Already we have the ABCs of First Aid, which give you guidance on your initial assessments, but what next? The 4 Bs go along with the ABCs to help you prioritize care. If there are several people injured, the 4 Bs can help you to decide who to treat first. So let’s start – I think you already know which comes first:


Not one of the 4 Bs…By Alvesgaspar (Own work), via Wikimedia Commons

Now there are several different version of the 4 Bs – this is the one I was taught (thanks Lynn!); others change ‘breaks’ to ‘bones’ and others add ‘brain (injury)’ and leave out burns completely.
If you think back to the ABCs you’ll see the first two here are obvious:

  1. Breathing – are they? Has to include the Airway, so A & B are covered
  2. Bleeding – covers off Circulation and Deadly bleeding
  3. Breaks – depending on how you remember this, arguably covers all bones, including skull & spine, so we don’t need a separate item to cover ‘Brain injury’.

Who-needs-trainingBreathing – keep them doing this

So back to the 4 Bs – when you prioritize care, you already know you have to maintain and airway and breathing first. This is covered in every course and may include choking procedures and/or CPR. ‘Preserve Life’ is always our first priority as first aid attendants.
What if there are multiple casualties? Well to start with, you can ignore the noisy ones! If they’re shouting or crying, they have an airway. Go and assess the quiet ones. Manage the breathing issues first, before anything else (remember we’re talking about First Aid here, if you have other Triage training, you may have other options).
Got the breathing sorted? Great! Now let’s look at bleeding.


When you prioritize care in first aid, the Bleeding topic is really asking you “are they bleeding so badly, they’ll bleed to death before EMS/more advance help arrives?” If they are, you need to deal with this. The intent of ‘Bleeding’ isn’t to put a paper cut above a broken leg – you do need to use judgement with all these memory joggers (mnemonics).
Any severe bleeding needs treating as soon as the breathing is fixed. Once the breathing is there, you have to keep the oxygen that got into their blood contained within the body! This may require you to use bandages, or other materials you happen to have or find. Any bleed that’s pumping needs dealing with first, and any bleed that’s tricking or oozing can come second.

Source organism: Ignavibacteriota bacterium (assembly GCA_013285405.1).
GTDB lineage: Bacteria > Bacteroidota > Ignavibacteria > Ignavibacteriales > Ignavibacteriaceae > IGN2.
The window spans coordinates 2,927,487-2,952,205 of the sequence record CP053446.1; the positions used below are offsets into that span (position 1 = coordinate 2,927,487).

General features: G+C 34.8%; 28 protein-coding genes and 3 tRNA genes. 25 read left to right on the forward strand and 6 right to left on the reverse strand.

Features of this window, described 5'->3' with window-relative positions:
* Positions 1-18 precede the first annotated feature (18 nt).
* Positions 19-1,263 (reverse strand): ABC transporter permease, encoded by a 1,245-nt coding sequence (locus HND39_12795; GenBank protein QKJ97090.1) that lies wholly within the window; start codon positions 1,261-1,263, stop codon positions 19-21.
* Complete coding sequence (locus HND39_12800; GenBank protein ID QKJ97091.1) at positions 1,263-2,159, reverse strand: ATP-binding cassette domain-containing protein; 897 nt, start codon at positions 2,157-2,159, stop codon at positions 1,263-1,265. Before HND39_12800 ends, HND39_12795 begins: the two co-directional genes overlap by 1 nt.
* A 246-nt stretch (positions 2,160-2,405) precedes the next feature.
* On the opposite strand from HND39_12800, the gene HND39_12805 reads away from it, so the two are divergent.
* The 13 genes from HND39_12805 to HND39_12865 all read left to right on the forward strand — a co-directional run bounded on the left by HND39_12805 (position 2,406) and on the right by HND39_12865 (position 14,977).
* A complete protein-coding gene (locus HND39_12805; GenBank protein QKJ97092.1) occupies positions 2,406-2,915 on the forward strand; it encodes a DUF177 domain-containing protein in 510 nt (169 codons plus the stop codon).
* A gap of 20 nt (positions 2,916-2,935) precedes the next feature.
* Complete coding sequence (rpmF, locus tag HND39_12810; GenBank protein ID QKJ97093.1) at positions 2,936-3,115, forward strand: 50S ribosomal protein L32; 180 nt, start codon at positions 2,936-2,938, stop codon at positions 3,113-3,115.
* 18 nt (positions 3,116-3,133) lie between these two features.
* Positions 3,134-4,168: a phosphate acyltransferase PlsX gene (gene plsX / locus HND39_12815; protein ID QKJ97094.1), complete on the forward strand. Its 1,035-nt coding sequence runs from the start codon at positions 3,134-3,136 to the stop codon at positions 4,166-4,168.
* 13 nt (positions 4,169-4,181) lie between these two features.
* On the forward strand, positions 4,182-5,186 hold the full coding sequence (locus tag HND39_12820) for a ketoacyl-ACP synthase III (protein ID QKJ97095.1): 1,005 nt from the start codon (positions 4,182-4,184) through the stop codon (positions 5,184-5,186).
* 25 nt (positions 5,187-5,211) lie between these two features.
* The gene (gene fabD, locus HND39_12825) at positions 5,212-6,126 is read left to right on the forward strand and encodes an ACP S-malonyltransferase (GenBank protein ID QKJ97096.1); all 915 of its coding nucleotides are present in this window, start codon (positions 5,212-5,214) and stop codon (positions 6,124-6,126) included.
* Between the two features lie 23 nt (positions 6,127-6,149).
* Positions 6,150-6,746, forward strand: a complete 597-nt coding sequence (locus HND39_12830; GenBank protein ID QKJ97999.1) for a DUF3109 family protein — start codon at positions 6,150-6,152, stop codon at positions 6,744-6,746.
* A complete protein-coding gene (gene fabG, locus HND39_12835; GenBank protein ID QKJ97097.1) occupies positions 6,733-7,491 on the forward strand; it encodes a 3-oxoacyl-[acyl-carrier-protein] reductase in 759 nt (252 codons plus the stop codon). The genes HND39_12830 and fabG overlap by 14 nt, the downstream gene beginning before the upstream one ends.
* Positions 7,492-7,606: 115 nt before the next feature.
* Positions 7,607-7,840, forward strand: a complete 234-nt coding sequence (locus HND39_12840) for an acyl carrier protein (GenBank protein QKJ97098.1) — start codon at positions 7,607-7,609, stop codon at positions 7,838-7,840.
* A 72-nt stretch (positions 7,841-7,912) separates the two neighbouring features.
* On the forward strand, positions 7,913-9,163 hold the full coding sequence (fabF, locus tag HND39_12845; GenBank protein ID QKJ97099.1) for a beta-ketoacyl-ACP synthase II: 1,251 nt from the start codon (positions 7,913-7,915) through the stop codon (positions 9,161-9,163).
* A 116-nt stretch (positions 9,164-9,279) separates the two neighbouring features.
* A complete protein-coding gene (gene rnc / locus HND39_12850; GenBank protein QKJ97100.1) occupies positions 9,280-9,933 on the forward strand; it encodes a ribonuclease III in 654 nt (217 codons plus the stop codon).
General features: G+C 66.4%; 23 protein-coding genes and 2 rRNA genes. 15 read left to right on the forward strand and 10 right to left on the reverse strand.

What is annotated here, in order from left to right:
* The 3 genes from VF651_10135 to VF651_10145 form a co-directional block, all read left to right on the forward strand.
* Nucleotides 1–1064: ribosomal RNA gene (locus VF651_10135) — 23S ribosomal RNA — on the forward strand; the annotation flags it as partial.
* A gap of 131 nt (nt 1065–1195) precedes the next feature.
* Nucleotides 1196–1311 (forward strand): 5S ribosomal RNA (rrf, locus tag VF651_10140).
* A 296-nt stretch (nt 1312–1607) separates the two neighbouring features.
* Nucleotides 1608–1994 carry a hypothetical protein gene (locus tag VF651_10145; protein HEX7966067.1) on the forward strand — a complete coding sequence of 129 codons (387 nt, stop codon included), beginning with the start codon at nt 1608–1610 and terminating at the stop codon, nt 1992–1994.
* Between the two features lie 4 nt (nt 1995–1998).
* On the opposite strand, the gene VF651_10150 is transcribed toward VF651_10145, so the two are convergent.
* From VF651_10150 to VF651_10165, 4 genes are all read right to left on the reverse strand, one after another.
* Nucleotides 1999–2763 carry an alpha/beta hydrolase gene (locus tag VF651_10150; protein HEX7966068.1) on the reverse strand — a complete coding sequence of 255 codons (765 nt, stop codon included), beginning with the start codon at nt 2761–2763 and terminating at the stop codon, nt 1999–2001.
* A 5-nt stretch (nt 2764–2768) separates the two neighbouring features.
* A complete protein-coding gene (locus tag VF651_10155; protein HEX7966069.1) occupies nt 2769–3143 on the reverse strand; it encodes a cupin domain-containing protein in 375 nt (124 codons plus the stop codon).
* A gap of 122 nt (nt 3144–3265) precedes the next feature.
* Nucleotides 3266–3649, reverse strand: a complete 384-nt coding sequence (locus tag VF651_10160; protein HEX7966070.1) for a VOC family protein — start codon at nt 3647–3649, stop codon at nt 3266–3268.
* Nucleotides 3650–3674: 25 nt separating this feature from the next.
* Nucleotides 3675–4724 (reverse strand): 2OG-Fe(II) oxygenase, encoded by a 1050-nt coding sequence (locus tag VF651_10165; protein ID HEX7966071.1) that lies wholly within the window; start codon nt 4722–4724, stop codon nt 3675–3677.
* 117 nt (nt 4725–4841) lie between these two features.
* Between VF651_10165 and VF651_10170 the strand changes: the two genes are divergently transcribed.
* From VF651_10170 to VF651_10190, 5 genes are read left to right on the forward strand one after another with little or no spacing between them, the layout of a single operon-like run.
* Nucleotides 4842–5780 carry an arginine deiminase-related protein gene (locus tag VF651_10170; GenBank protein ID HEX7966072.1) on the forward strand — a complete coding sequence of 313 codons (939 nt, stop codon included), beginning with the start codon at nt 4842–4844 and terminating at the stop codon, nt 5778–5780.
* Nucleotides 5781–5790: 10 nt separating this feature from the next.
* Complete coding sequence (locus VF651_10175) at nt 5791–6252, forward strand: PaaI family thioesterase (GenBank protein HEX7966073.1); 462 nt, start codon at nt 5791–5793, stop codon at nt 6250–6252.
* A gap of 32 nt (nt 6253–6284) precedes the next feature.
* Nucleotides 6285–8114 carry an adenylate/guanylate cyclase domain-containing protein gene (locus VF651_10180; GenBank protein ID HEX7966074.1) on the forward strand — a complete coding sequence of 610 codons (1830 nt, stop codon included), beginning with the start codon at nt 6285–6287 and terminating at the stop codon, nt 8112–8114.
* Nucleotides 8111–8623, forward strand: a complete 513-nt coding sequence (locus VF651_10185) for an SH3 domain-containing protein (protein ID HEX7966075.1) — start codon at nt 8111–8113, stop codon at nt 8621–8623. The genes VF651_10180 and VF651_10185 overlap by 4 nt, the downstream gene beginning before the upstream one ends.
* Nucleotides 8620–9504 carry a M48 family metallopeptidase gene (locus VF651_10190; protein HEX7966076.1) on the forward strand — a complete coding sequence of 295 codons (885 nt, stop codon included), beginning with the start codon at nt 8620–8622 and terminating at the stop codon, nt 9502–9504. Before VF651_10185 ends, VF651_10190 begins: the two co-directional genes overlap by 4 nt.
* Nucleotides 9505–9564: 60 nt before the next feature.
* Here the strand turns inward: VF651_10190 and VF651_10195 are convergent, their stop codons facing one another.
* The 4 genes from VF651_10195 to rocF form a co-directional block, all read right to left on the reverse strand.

These first two B’s are really the life-saving ones (which is why they come first) – then you can move on to the slightly less life-threatening


These can still be nasty! When you prioritize care in this way, the ‘breaks’ topic covers skull and spinal injuries. It also covers broken bones such as the femur (thigh bone) which can cause a lot of internal bleeding and trauma. If the broken bone comes through the skin, treat it as a ‘bleed’ – so in the case of multiple casualties, it gets higher priority.
(Do we need to mention ‘judgement’ again? A person with 2 broken legs vs. one with a broken finger. You know who comes first, right?)
Breaks are third on the list because of the amount of damage and potential blood loss. Depending on what’s broken, you could also be considering disabilities and having a person unable to walk. All breaks need to be immobilized – how you do this will depend on the level of training you’ve had. And if you’ve not got round to booking your course yet, then best bet is to keep them still and get EMS on the way.


For sure this isn’t the last thing to consider when you prioritize care, but it’s the last of the 4 Bs and means you will have covered off most of the more serious injuries (see below about how it all fits in).
So why are burns even on the list? If you think about a serious partial thickness burn, or any full-thickness burn, it’s obvious that there can be a lot of fluid loss. If you review the post – you’ll see we can be dealing with instances when more than 10% of the total body surface area is a blister. All that fluid in a blister means it isn’t in the blood where it belongs, and so it’s not helping move the oxygen along. Loss of fluids into blisters, or out into the environment can cause shock. Which, in the end, can be fatal.
So 4th on the list of Bs is Burns. Probably not your sun-burned shoulders – judgement, again!
How it fits in with your training
If you’ve done the WEFA (OFA1) course, you’ll remember the first two scenarios in the day: You learn to check for Breathing in a conscious and unconscious person, then you go on to the Deadly Bleeding check – and a good assessment at this point should reveal any major breaks or burns.
For Child Care, you’ll recognize & recall that we spend a good portion of the day (about ¾ of it) dealing with topics that can lead to Breathing issues. First starting off with CPR & Choking, eventually moving on to discuss other injuries and conditions which can cause breathing to stop. Then, we spend less time talking about the remaining three topics, in order.
If you’re not doing a day or more of training and just need CPR, well then I guess we start you right off with the ‘Breathing’ bit and talk just a little about deadly Bleeding. It follows the same pattern even if you don’t cover all of it.
Bottom line is, whatever your training, when you prioritize care as a First Aid Attendant, you have to use your judgement, but the 4 Bs are there to guide you along.